Greater Rome Convention & Visitors Bureau

Spirits of the Civil War tour of Myrtle Hill Cemetery

Posted April 3, 2012 by Ray Marvin in Civil War, Events

One of Rome’s most famous hills is also the home to some of its most famous past citizens. Located in the heart of downtown at the confluence of the rivers, it is hard to miss; and to be in Rome means that one must eventually drive past it somehow. Its distinctive gated and terraced look makes it stand out from the other landmarks in the area, not to mention all the gravestones and mausoleum that populate it.

Myrtle Hill is open to visit for the public during normal daylight hours, but the more adventurous of us may want to try out one of the themed and guided tours offered several times a year instead of venture into it alone. This past week, I trekked to Myrtle Hill for Spirits of the Civil War: Myrtle Hill Cemetery tours.

I usually don’t trust anyone in costume outside the holidays, but this Saturday morning I decided to make an exception. Turns out I didn’t have to compromise too much because the only costumes were on the civil war era military band playing just inside the cemetery’s gates. The band played Civil War era music on original instruments while explaining the meanings of the various songs. It was interesting to learn that the Civil War band has both a set of Confederate and Union Uniforms – and they play in each uniform multiple times throughout the year.

I sweated throughout the first part of the 90 minute tour. I wasn’t sweating because it was necessarily hot outside or that the tour was physically strenuous, it’s because I came with pen and notebook. Originally my plan was to take detailed notes for this blog entry in the hopes to transfer the cemetery trivia I learned during the tour to this review.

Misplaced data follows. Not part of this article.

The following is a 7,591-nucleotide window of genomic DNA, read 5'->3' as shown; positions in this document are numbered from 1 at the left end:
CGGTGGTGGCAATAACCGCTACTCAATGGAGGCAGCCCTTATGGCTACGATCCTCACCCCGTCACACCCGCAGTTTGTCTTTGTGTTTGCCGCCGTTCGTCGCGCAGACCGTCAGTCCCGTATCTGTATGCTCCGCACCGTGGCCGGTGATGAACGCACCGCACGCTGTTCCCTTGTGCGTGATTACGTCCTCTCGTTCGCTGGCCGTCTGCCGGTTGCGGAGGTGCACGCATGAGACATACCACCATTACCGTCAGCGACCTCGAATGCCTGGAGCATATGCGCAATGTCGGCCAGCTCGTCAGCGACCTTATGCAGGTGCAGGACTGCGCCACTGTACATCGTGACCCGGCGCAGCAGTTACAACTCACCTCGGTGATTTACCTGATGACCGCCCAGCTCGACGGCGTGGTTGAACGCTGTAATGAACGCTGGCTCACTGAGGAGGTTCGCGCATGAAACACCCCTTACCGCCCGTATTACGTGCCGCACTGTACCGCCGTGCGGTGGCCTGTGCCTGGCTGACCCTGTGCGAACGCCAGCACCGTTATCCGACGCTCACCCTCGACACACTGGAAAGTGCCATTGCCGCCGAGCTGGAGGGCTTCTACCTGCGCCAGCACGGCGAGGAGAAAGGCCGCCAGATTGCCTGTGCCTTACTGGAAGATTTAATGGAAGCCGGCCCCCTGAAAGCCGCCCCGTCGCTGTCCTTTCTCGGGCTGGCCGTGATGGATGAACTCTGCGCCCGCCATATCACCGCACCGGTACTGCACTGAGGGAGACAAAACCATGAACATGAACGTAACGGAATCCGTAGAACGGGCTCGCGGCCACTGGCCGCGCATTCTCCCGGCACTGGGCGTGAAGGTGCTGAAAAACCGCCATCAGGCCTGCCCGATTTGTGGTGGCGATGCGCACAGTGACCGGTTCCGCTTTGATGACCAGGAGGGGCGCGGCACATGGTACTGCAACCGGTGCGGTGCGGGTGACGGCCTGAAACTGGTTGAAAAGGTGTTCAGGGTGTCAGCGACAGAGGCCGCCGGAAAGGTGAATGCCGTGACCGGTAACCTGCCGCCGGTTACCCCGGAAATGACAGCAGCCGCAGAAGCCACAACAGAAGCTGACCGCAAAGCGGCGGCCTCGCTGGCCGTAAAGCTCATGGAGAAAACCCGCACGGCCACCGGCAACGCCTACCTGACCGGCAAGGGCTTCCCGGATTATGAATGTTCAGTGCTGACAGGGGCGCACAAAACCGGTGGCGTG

BUT – take my word for it, trying to take copious notes while experiencing Myrtle Hill is not recommended – you simply miss out on too much. To do so means to missing the thousands of intricate grave stones, First Lady Ellen Axon Wilson’s resting place, and dozens of monuments including the Nathan Bedford Forrest Monument. As soon as I put away my notes and pen, I was able to start noticing the details.

The Cemetery on Myrtle Hill is Victorian, but that label could be misleading, conjuring up images of Southern Gothic literature. Rather, this antebellum cemetery never had a downfall…no tragic consequences or peculiar character that could give weight to something gothic. Rome’s respect for its past citizens shows in the diligent upkeep, sunny views of downtown, and family legacies that are all evident if one takes the time to visit.

What I learned about a themed tour like Spirits of the Civil War: Myrtle Hill Cemetery is that the point is not to sentimentalize the history of the town in a way that the guest is supposed to connect in some watered down and copacetic fashion. Instead, the theme of the tour shows people, literally in costume and all, the direct connection history has with this town and the cemetery on Myrtle Hill.

These are the things I take away from Myrtle Hill Cemetery, what will you take from it?

About the Author

Local writer Ray Marvin contributes his experiences living in Rome, Georgia to this blog. He is a freelance writer and researcher working throughout the Southeast. You can reach him by email with RJMarvin87@gmail.com.

Leave a comment